- In a large bowl, beat the egg whites until they form soft peaks.
- Fold the chocolate into the egg whites.
- Pour the batter into the ramekins until they are about 2/3 full.
- Bake in a preheated 400F oven for about 7 minutes.
- Let cool according to your personal preference or schedule. Eat right out of the ramekin with a spoon.
- 4 ounces bittersweet chocolate
- 1/2 cup unsalted butter
- 3 egg yolks
- 1/4 cup granulated sugar
- 3 egg whites
- Lightly grease three ramekins with butter.
- Melt the chocolate into the butter in a double boiler and let cool just a tad.
- Beat the egg yolks and sugar and mix into the chocolate.
- Beat the egg whites in a bowl until they form soft peaks.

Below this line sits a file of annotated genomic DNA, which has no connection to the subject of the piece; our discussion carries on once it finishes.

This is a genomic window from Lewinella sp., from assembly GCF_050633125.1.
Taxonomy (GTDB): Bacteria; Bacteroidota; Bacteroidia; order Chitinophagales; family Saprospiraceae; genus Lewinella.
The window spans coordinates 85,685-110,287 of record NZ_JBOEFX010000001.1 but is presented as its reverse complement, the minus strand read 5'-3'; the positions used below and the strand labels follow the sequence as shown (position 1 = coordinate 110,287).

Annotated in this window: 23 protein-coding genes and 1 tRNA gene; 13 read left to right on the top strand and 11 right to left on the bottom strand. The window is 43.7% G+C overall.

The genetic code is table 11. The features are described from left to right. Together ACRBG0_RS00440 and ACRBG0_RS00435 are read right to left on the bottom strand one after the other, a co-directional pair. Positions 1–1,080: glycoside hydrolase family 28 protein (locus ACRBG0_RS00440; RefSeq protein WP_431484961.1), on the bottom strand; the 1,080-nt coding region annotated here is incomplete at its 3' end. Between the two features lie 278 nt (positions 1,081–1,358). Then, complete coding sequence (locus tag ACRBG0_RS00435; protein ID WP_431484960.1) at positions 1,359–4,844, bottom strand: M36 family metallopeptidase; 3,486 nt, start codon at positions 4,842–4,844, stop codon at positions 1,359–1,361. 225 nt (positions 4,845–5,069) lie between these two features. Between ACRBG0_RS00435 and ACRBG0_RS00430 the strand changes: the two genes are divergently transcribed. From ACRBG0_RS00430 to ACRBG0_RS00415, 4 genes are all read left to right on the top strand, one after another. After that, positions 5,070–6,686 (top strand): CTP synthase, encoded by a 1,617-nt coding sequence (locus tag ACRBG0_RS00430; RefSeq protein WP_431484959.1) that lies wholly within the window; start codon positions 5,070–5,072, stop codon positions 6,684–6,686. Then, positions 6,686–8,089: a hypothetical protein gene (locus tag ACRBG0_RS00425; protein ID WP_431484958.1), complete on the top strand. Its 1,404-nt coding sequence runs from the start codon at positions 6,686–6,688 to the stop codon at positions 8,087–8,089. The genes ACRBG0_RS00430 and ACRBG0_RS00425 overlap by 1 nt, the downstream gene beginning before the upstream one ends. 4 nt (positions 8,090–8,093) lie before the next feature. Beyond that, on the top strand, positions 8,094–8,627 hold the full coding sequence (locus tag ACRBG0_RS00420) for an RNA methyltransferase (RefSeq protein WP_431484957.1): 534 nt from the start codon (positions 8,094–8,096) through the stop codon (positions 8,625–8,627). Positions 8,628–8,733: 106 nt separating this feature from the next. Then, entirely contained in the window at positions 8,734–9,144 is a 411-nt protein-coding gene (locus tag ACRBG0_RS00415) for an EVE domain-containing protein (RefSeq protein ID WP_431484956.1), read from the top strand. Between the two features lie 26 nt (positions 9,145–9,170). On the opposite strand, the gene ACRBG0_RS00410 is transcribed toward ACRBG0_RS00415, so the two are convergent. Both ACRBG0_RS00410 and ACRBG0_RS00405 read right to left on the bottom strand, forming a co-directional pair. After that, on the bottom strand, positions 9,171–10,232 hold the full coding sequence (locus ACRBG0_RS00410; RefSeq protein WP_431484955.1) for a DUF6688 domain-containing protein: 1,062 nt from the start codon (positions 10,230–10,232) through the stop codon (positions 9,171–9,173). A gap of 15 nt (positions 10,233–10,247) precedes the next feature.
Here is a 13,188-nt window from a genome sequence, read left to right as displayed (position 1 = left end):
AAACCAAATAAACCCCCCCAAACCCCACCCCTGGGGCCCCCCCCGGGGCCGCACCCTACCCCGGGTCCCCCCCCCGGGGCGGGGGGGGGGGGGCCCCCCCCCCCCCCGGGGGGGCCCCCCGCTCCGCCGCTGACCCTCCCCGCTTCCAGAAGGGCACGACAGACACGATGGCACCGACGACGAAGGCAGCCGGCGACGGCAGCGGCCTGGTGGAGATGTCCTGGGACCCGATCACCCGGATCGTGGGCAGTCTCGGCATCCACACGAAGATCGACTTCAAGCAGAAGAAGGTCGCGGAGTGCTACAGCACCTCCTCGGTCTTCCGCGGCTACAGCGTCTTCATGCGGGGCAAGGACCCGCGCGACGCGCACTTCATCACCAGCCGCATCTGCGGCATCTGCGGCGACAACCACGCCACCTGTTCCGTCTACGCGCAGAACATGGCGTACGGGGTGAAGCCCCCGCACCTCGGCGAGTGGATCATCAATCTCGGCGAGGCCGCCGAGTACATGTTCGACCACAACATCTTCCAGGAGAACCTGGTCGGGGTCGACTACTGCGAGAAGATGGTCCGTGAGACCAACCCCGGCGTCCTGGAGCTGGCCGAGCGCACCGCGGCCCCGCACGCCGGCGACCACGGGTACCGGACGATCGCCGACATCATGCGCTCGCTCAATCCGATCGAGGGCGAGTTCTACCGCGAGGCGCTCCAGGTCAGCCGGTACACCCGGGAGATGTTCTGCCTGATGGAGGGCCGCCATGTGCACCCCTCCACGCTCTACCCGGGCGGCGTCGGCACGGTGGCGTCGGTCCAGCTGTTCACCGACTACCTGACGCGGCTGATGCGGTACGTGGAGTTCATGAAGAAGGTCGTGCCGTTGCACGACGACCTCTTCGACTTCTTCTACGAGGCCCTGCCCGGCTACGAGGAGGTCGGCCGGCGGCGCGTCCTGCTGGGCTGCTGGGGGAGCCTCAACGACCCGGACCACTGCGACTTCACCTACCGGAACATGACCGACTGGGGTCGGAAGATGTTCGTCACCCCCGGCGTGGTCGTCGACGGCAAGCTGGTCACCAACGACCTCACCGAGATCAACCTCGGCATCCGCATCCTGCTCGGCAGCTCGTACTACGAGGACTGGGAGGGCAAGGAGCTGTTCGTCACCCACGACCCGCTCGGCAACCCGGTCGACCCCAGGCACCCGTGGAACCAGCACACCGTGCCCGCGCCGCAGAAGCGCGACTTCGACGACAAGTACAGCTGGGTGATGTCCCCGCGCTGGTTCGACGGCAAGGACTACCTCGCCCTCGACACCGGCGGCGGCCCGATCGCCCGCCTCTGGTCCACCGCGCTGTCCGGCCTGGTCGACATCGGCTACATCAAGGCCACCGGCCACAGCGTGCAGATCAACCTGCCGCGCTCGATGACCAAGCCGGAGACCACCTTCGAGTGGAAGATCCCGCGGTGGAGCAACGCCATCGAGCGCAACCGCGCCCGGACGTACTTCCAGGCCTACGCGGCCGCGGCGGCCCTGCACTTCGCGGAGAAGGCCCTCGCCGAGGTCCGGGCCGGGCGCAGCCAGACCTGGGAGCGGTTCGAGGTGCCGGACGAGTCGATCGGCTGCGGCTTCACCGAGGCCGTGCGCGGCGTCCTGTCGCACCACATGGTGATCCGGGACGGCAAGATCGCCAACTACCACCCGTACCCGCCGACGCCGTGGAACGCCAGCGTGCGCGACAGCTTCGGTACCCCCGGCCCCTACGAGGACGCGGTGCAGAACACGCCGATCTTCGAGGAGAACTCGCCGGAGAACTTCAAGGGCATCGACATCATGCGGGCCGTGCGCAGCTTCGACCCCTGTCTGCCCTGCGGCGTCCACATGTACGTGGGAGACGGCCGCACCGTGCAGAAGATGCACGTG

- Fold the chocolate into the egg whites.
- Pour the batter into the ramekins, no more than 2/3rds full.
- Bake in a preheated 400F oven for about 7 to 10 minutes. The outside will be set and possibly crack and the inside will still be liquid.
- Let cool for a few minutes and then run a knife round the edges and tip onto a plate. (Optional; feel free to eat it right out of the ramekin with a spoon.)
Some nice variations on this are adding chili and cinnamon for a spicy flair (as seen here), a raspberry coulis or perhaps some delicious whipped cream. This dessert is so simple that anything you put on it will taste absolutely marvelous. In addition, you can prepare the batter days ahead of time and cook it the night of. One warning though, I've found that it is sometimes a little difficult to get them out of the ramekin so if you find a way to do it better, then please tell me!
Originally published February 8, 2012; updated December 30, 2017.